Last year I didn't attempt to do a year-end round-up of performances. Ranking any artistic achievement is always an arbitrary exercise of questionable worth, and I find comparing the apples and oranges of various films difficult enough; comparing individual performances is like comparing apples and accordions, or aardvarks and oranges, or something equally nonsensical.
So why do it? A couple of reasons. First, like any process of fitting unwieldy thoughts into a rigid system, it forces me to reexamine what I think about the work of actors and actresses in 2012, giving me an excuse to revisit a few performances I might have otherwise overlooked. More importantly, however, as I thought about the characters and performances I truly adored in 2012, I realized that quite a few of them were in films I had not gotten around to reviewing, and which might not make my Best Films of the Year list. (One or two of them, in fact, occurred in films I actively despised.) So this list gives me a chance to talk about a few of them for the first time, and recommend some films I had otherwise neglected.
Finally, it's worth doing because it's fun. Yes, ranking them in this way produces some arguably preposterous results—am I really saying a 6-year-old girl and a 12-year-old boy are both somehow quantifiably better than Daniel Day-Lewis and Joaquin Phoenix?—but I'm okay with that. Let's just call them my favorite performances of 2012: the ones I most enjoyed, the ones I most admire, the ones that are likely to stay with me in 2013 and beyond.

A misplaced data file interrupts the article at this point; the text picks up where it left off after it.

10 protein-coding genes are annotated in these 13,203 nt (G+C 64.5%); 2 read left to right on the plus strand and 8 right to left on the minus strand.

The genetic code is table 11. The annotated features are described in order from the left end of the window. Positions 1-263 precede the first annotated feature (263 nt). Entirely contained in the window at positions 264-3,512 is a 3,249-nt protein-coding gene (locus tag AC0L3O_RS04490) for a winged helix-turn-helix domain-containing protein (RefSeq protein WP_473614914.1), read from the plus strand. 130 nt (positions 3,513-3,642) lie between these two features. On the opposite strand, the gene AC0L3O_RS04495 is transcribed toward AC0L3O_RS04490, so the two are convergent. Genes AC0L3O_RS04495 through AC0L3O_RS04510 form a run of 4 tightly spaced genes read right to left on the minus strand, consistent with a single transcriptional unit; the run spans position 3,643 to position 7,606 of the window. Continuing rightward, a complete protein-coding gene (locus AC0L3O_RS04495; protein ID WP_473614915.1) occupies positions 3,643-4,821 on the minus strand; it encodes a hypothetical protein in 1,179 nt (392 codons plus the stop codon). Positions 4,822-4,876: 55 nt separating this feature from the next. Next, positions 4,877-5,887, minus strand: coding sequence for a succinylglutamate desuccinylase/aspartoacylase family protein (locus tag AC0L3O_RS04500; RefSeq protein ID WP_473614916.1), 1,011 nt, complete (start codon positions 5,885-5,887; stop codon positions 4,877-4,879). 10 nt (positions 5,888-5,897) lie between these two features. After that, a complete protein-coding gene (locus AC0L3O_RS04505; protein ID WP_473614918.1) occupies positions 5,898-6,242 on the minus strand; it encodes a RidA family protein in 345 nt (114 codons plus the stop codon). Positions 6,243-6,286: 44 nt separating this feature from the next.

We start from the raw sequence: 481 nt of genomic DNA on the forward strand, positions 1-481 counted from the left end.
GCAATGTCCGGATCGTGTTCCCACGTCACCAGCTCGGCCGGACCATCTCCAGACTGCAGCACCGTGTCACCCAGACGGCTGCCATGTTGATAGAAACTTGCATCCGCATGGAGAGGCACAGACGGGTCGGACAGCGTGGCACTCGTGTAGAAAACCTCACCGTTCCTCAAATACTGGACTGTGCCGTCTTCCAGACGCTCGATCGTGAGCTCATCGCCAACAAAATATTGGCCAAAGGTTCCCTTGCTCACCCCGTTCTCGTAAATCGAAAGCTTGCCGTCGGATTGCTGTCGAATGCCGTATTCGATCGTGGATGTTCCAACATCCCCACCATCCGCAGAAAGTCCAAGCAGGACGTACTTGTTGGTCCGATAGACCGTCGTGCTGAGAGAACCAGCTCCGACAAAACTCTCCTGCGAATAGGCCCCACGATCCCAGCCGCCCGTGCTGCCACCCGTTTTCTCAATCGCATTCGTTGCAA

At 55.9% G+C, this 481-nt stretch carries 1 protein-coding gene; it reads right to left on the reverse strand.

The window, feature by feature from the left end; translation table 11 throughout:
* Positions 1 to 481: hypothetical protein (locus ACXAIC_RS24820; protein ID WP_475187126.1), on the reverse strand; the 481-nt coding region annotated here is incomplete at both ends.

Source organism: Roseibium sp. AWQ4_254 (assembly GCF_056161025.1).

15. Daniel Day-Lewis, Lincoln
While I have considerable problems with the film—and with the failure of Tony Kushner's screenplay to dig deeper into Abraham Lincoln's character—I have no issues at all with Daniel Day-Lewis's characterization of our 16th president. This is a film that would not have worked at all without a convincing lead performance: Lincoln is a figure who seems as familiar as the coins in our pocket, and yet we really know almost nothing about his mannerisms, how he spoke, or how he carried himself. Day-Lewis, therefore, was working almost from scratch in crafting this portrayal of a man who looms so large in our imaginations, and the result is an almost flawless embodiment of The Great Emancipator. If Kushner and Spielberg had taken a more complicated, less worshipful approach to Lincoln—and given him something to work with besides speeches and folksy homilies—Day-Lewis's subtle, inward-turned performance could have transformed the film into the classic it so badly wants to be. Read my review of Lincoln here.
14. Jennifer Lawrence, The Hunger Games
Yes, I'm giving Lawrence some bonus points for her fine (and more loudly trumpeted) performance in this year's Silver Linings Playbook. But it was her earlier performance in what was, to me, a much better film that really stands out in 2012. Genre films—and particularly franchise movies—rarely get noticed for their acting, but Lawrence's performance is one of the things that makes The Hunger Games a huge franchise hit that is completely worthy of its success. Fans of the books decried the absence of Katniss Everdeen's first-person narration in the film, but Lawrence's thoughtful, centered, emotionally complicated portrayal is so strong that such voice-over would be not only unnecessary, it would actually be reductive. Go ahead: name me another fantasy or sci-fi film franchise with a lead actor this good.
13. Ann Dowd, Compliance
Dreama Walker's physically and psychologically abused young fast-food worker in Craig Zobel's Compliance is the more obviously demanding role, but veteran Ann Dowd gives a master-class in what being a "character actor" is all about. As Sandra, the restaurant manager who oversees the abuse and humiliation of Walker's character—all on the orders of a voice on the phone—Dowd has the unenviable task of personifying cringing, eager-to-please acquiescence to authority in a way that will make us believe this stranger-than-fiction tale. It had to have been tempting to villify her character, but Dowd approaches Sandra with empathy and honesty, capturing the banality of evil in a performance that doesn't have a single false note, an ounce of vanity, or the slightest hint of judgement. Read my review of Compliance here.
12. Joaquin Phoenix, The Master